Towards the middle of the show, he talks about the rituals and institutions that we have. He specifically dwells on marriage, universities, and courts of law. He explains that we have made these institutions particularly conservative, both in traditions and in trappings. Each of these, we are shown on screen, have examples of its participants dressing up in archaic costumes to participate in the proceedings. Burke explains that this reliance on extreme conservatism in particular corners of our lives is a critical part of what allows our society to progress and flourish. Our culture is built upon the disruptive change that comes from scientific inquiry. A large part of the way we manage the change, and the individualistic thought that drives those changes, is by having certain cornerstones of society upon which we can rely. Deeply conservative institutions – like marriage, universities, and the law – anchor today’s tumultuous world in the ancient traditions of Western Civilization. Our identity can persist in a way that keeps us all sane even as our surroundings change at an astounding rate.
James Burke was not trying to be politically provocative with these statements and these examples. He did not mean “conservative” in the political sense. I would say he meant to draw examples that were self-evident to all his viewers.
Yet, to the viewing in 2018, each of these examples is indeed controversial and very political. Marriage is being devalued across the board while its conservative traditions are being systematically dismantled by the law. In the Law itself, we are moving away from the self-evident situation where law and order was a bastion of conservatism. Political control of the machinery of government remains heavily contested, particularly in America. But recent years have seen opinions abound that progressive has reached (or, at least, is on the verge of) a “permanent majority.” Law an order no longer is no longer the symbol of conservatism.
We also see that Burke absolutely agrees with Scruton and Aldous in that liberal-arts colleges are conservative foundations of Western Civilization, an idea that made far more sense in 1985 than in 2018. While universities were already rapidly changing in the 1980s, one could still identify as their purpose to insure that the instruction of the new generation of minds – the minds that are to go on and create the science, law, and culture of the future – had the same foundation in the Greek, Roman, and European traditions in common with generations of their predecessors. Yet today, it seems that the goal is to teach the new, progressive orthodoxy and stifle any opinions that might cause that orthodoxy offense. Certainly the “dead white males” from whom we learned in the 1980s must be offensive to the students and teachers today.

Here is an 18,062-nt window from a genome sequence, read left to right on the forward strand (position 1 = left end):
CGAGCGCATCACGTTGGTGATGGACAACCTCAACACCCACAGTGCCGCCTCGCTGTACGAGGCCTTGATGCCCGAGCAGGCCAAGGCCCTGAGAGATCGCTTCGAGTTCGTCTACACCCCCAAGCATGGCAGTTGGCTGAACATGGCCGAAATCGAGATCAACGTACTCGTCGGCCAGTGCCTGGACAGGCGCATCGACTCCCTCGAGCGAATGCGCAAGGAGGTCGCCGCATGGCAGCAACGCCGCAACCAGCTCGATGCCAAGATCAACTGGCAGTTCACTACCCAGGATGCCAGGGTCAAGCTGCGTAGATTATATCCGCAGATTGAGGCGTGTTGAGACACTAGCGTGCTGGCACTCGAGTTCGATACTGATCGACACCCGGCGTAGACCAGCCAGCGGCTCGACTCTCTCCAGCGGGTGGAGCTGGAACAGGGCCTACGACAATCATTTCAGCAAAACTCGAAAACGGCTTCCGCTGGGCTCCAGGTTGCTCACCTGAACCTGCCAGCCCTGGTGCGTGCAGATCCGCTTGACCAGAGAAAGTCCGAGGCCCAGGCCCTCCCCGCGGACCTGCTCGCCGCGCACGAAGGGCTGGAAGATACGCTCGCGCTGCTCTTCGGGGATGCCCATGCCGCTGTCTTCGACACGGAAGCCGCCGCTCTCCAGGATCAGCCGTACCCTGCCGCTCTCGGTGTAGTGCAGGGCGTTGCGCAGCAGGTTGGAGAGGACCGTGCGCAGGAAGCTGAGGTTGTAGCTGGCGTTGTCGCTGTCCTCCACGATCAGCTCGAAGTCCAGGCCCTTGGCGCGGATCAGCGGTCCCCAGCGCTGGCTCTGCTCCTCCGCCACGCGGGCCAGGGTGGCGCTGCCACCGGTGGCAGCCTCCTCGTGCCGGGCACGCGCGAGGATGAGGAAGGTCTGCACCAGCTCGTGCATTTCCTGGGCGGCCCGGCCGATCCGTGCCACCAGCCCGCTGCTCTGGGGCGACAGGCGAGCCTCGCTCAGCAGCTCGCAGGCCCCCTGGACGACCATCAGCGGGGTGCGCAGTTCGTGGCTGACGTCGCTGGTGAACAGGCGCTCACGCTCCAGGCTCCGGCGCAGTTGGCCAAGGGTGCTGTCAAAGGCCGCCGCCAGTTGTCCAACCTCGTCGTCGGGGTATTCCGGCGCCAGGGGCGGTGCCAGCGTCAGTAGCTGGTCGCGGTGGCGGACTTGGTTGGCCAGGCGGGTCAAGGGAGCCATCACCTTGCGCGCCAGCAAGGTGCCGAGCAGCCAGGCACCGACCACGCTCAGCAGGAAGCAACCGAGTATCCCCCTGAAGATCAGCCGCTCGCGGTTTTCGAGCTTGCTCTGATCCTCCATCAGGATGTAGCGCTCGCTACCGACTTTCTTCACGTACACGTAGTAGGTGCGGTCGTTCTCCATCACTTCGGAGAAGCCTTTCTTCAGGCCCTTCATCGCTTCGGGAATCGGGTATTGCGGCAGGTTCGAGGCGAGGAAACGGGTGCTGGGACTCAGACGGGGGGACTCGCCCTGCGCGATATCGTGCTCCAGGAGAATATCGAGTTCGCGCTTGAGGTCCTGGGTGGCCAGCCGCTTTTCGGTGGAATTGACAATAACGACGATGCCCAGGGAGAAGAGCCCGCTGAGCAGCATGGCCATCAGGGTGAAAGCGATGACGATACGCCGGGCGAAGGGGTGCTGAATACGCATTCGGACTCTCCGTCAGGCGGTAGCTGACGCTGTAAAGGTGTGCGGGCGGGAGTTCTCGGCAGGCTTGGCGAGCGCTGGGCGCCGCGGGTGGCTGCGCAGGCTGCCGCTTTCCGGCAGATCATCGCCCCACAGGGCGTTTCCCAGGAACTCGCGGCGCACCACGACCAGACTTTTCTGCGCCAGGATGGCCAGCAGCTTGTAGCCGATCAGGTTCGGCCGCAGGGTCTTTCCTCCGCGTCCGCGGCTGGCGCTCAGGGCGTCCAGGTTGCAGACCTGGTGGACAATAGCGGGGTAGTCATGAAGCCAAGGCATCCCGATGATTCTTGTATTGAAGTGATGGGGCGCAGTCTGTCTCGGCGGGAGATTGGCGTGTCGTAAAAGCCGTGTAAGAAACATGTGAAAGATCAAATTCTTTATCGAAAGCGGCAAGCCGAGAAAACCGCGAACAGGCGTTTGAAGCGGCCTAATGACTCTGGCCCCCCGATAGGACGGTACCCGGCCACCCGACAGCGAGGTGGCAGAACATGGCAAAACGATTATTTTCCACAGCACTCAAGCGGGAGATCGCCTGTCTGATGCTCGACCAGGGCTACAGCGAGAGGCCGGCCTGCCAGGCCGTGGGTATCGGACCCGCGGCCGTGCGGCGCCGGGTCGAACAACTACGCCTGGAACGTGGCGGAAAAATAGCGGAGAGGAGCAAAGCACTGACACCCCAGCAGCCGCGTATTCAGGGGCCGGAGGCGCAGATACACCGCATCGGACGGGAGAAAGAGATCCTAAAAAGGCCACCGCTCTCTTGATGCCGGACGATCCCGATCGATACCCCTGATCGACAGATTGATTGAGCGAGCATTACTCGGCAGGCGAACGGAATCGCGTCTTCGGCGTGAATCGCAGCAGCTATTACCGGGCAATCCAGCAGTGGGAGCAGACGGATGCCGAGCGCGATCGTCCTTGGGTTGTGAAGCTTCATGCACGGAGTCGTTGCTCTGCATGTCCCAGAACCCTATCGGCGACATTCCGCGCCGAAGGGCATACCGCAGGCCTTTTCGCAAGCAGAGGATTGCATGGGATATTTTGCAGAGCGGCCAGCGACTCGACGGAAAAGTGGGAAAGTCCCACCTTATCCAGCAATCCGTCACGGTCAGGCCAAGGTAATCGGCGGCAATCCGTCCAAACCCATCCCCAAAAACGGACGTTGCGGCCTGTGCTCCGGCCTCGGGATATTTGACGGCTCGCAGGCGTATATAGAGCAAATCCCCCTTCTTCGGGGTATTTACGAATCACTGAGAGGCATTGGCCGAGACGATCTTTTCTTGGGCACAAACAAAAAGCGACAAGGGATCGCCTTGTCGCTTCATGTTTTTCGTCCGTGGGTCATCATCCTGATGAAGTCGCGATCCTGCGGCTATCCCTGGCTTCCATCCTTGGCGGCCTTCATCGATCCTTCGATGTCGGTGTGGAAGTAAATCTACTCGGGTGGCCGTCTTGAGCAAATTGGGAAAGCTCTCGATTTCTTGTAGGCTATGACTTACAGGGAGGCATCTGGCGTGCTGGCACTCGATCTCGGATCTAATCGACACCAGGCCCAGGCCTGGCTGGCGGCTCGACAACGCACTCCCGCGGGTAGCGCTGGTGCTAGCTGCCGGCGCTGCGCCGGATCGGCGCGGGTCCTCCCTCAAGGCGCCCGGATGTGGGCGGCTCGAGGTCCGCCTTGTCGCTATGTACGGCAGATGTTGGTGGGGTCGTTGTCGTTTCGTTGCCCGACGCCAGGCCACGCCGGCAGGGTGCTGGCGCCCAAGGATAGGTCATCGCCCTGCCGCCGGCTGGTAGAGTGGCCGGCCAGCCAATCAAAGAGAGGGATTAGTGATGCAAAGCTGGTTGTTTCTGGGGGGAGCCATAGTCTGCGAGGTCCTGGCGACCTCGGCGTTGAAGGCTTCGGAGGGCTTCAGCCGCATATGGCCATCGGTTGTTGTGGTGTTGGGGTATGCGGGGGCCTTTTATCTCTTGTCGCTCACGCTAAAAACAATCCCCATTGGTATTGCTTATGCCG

If Burke is right and these conservative rituals are part of what keeps society sane, what are we doing to ourselves in 2018? Progressivism is replacing these historical and universal truths with the “new truths.” Will we have to sacrifice society’s advancement in science and knowledge? Will we go insane? Or are progressives the ones that are right? Is there no virtue in going through the old motions for no better reason than that is the way they’ve always been done?
The last article I read, yesterday morning, finally throws a glimmer of hope athwart the steady march toward dystopia. The Wall St. Journal, again, published an opinion piece (Emily Esfahani Smith of the Hoover Institution) about the Heterodox Academy. A self-described “politically-diverse group” of professors and graduate students has identified and targeted the free-speech stifling environment of 2018 universities. If, truly, we are seeing a broad-based understanding that our society’s understanding of freedom may be hurtling in the wrong direction, we may be able to correct our course.
Hope remains that the twenty-teens may be seen as a weird cultural outlier where, very briefly, political discourse in the West was seized by the politically correct and became a black comedy. As long as the comedy sputters out allowing cooler heads to prevail, we may yet return to the path of progress that we all once enjoyed. But a few dozen professors at a conference is just one small step.
Finally, all this talk of revolution reminds me of a picture that popped up on my Facebook feed yesterday, courtesy of a political activist. The imagery here gives heart to conservatives who feel, one way or another, victory will be theirs. I have no illusion that the Second Civil War will be brief – it will be awful. However, if the recognition of the absurd imbalance between the warring philosophies becomes mainstream, we may yet walk away from this in one piece.